Some college students’ camping trip for the 2024 solar eclipse

| Staff Writer

About three weeks ago, a friend of mine texted in our group chat: “Who wants to go camping for the solar eclipse?” Responses ranged from “Wait, there’s an eclipse? When?” to “Can’t we just get an Airbnb?” to “I’m down.” While I won’t say which side I was initially on, I am happy to report that “I’m down” was the majority answer. 

Around this time last year, I had been doom scrolling (as usual), when I came across a post about major celestial events. As someone who has lived in and around Chicago my whole life, it’s rare that I see the stars, so I almost scrolled past it. But curiosity got the best of me. A quick Google search revealed that the zone of totality — or the region where one can see the moon completely covering the sun for a couple of minutes — was only a quick drive from WashU. Since the zone stretched across most of southeast Missouri, many of the state parks and forests south of St. Louis were prime eclipse-viewing sites (including those within the Mark Twain National Forest, which was our location of choice). My friends and I agreed that for the 2024 eclipse, we would rent cars and drive down that day. In all honesty, I never really thought the plan would come to fruition. Besides, I had seen a partial view of the 2017 solar eclipse from my front yard; what was the big deal? What made a total eclipse so special?

Fast forward to April of this year — as the eclipse date approached, content about the event skyrocketed across various media forms, reminding me of the haphazard plans we had made last year. I mentioned it to some of my friends, and we all agreed we would miss class on Monday to see this celestial phenomenon. A week later, my friend presented his plan to camp-out near the zone of totality with the help of his parents, who were driving down from Iowa.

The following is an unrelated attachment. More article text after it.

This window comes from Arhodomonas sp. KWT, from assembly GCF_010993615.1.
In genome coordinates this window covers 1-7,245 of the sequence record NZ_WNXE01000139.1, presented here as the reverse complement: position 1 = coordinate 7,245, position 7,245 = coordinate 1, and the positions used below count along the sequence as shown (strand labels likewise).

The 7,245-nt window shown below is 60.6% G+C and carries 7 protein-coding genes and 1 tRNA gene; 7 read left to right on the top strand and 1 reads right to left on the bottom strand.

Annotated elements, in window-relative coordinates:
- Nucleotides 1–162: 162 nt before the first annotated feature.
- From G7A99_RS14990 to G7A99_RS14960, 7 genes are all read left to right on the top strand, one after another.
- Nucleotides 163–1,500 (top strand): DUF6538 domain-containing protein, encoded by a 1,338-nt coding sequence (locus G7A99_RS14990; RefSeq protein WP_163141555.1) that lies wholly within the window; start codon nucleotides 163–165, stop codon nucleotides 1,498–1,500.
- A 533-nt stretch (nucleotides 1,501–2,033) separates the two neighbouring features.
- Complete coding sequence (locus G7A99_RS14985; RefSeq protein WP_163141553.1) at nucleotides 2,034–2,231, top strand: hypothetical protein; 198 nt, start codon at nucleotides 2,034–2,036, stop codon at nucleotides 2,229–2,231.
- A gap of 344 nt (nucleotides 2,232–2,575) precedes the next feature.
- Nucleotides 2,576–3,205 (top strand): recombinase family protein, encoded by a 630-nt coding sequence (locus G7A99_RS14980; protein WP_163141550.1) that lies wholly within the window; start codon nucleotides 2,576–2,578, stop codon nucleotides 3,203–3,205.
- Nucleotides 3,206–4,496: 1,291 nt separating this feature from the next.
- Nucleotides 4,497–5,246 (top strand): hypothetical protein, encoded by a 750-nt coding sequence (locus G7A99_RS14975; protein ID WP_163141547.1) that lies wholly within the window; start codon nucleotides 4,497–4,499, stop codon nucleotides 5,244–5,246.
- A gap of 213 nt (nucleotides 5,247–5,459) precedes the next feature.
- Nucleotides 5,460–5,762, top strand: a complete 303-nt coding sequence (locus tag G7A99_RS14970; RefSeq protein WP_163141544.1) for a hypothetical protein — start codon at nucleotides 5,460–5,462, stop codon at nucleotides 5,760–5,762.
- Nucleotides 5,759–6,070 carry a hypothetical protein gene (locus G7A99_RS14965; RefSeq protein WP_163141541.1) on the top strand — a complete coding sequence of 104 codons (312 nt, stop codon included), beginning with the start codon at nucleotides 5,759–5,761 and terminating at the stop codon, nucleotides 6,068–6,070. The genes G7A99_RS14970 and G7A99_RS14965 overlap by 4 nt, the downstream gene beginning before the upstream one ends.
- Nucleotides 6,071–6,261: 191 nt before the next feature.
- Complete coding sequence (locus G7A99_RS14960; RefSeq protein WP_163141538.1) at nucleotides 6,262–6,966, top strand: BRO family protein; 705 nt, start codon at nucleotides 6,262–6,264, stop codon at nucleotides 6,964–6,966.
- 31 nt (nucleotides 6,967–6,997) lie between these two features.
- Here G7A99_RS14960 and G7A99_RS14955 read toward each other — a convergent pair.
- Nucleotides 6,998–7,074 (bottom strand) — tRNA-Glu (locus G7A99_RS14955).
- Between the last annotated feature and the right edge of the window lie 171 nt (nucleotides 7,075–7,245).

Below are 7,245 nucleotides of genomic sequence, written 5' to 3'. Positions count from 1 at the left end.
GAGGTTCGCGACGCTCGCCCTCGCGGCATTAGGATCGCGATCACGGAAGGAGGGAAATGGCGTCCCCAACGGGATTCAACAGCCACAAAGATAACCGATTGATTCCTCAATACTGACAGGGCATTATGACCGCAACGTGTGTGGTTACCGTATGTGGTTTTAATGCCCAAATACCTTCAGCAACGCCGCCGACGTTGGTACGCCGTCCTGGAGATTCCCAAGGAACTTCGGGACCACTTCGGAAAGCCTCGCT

At this point, I have to admit that I was hesitant to go. Although I had heard that seeing the total eclipse was different from seeing it partially, I wasn’t sure whether it would be worth the trip. Additionally, I had never been camping before, and the idea of nine college students camping in the middle of rural Missouri felt like a bit of a rough undertaking (especially since none of us had camping equipment lying around in our dorm rooms). However, given everyone’s excitement, I reluctantly and nervously agreed.

In an email sent just 10 days before the eclipse, my friend outlined the plan he had made in conjunction with his parents. The subject line read, “Eclipse Itinerary (my best understanding)” and closed with “This is gonna be really fun everyone. Get hyped.” Reading this email over my lunch break between classes, it finally set in that this trip was happening. 

A few hours before we were set to leave on Sunday, my three suitemates and I were running around the suite, frantically asking each other what to bring. Although our itinerary email had a packing list, our inexperience and the varying weather forecast had us spiraling over what clothes to pack. The 80-degree eclipse-day forecast had me packing shorts and a tank top, but the 50-degree nighttime weather had my suitemate from LA debating the thickness of the coat she should bring along. We spent the last two hours before leaving packing items, taking them out, and repacking them until it was time to go, hoping for the best. It turns out we were not the only ones doing this, as minutes before we left a friend texted the groupchat asking “Should I bring my guitar?” (the answer was a resounding yes). 

And so we were off: two cars filled with college students hurrying down Missouri Highway 21 towards Washington State Park (the location of our campsite), fueled by excitement and a 2000s-hits playlist blasting in the car. As we made the trek deeper and deeper into rural Missouri, we hoped to catch the last remaining daylight for our tent setup. As remote as it was, the backroads leading into the national forest were beautiful, with lush trees and mossy rocks jutting out of the sides of the highway, shining green and gold in the evening light. With the sun setting, we arrived at the campsite and drove around in circles until we found our reserved site.